Contact Tracing in Malaysia: What’s Up?
What is contact tracing in Malaysia, and what are the efforts that we have going on? From the bits of information floating around, I try to recreate what I think is a plausible picture of contact tracing efforts in the country.
The National Security Council or NSC, actually delivers daily SMS texts about COVID-19 related information. Besides reminding receivers to keep safe distances and to follow the standard operating procedures (SOP) for different industries, the NSC recently also began to send texts urging folks to download mobile applications.
There are three apps, which NSC specifically informs us to download. These are the Gerak Malaysia app, MyTrace app, and MySejahtera app.
Let’s start with the app that seems the simplest. MySejahtera app is described as an app that was developed to assist in monitoring the virus outbreak in the country.
This seems to suggest there would be two-way interaction between app and users, instead of the app simply broadcasting virus-related information like the nearest health facilities, and guidelines.
Indeed from this website, it is suggested that users will be able to assess their health risk with the app, and receive guidance on the next steps to take.
This app was developed with strategic collaboration from NSC, MOH, MAMPU and MCMC.
Gerak Malaysia can be found at wwww.gerakmalaysia.gov.my, and from what I understand from NSC texts, this app facilitates an individual to apply to travel between states. According to Berita Harian, in just one week, the Royal Malaysian Police has received over 500,000 applications to travel to other states.
Over a million individuals are reported to have downloaded Gerak Malaysia app.
This app is under the jurisdiction of the MOH, developed my MCMC, with information and access to information believed to be stored on the Royal Malaysian Police’ IT infrastructure.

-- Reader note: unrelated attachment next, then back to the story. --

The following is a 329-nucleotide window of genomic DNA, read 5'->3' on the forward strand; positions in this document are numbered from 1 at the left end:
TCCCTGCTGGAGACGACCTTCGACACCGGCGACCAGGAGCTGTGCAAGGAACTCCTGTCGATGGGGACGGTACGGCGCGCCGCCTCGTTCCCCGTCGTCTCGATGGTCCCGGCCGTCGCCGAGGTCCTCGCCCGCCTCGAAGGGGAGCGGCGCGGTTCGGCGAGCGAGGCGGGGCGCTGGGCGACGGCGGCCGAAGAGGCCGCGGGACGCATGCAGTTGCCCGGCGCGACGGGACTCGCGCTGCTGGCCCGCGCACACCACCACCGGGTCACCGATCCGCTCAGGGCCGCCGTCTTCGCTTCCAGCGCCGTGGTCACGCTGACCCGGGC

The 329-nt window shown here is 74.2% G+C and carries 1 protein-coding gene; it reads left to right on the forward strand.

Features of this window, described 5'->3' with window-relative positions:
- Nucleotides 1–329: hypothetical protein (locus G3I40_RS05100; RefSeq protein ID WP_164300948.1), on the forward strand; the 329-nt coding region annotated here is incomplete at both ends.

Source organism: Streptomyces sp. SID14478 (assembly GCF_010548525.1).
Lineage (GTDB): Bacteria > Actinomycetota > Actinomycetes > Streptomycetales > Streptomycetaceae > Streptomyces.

Once the app user applies to travel to another state, a QR code will generated, and this code is to be displayed at police check points.
Most interesting of all, is this app has near to real-time contact tracing which is believed to leverage GPS location technology.
There are a few versions of this app, with the latest being version 2.5.
In an effort to be transparent, a FAQ published on 9th May 2020, shares that data collected via use of the app would be deleted 6 months after the MCO.
At time of writing, MySejahtera is reported to be linked to the MyTrace app. On the front end which is displayed to users, when they access either app, the other app will be displayed on the main menu or users will be prompted to download.
At the backend, there may be interesting discoveries and insights that MOH will gain from merging information gathered by these 2 apps, ie. the health status of a user and persons the user has been in proximity with. Not much is known about how the government and/or users will use this data.
MOSTI minister, Khairy Jamaluddin has assured that data collected through MyTrace would be anonymised and kept on users’ phones.
This app is believed to leverage Bluetooth technolgy and is based upon APIs from a Google and Apple architecture that promotes a decentralised way of storing and managing data. This method is believed to be less intrusive.
In efforts to be transparent and to allay concerns about privacy, the app’s source code would also be published for peer review ie. More eyes looking for vulnerabilities and bugs. This is believed to help make the app more robust and resilient to hacks, and also for peace of mind that there is no dubious code that compromises privacy.
However, while the privacy aspect may be addressed, the MyTrace app could actually be more prone to cybersecurity than privacy risk.
There was sighting of a self-propagating Bluetooth virus, which spreads itself by virtue of its proximity to other Bluetooth devices.
The app currently is available for Android devices, with an iOS version in the works.
Currently also, there are no reports of the other contact tracing app, Gerak Malaysia, publishing its source code for peer review.
It appears, when users are applying to move between states and/or zones via this app, they have to grant permission to enable Location Services on their phones. This is not confirmed yet.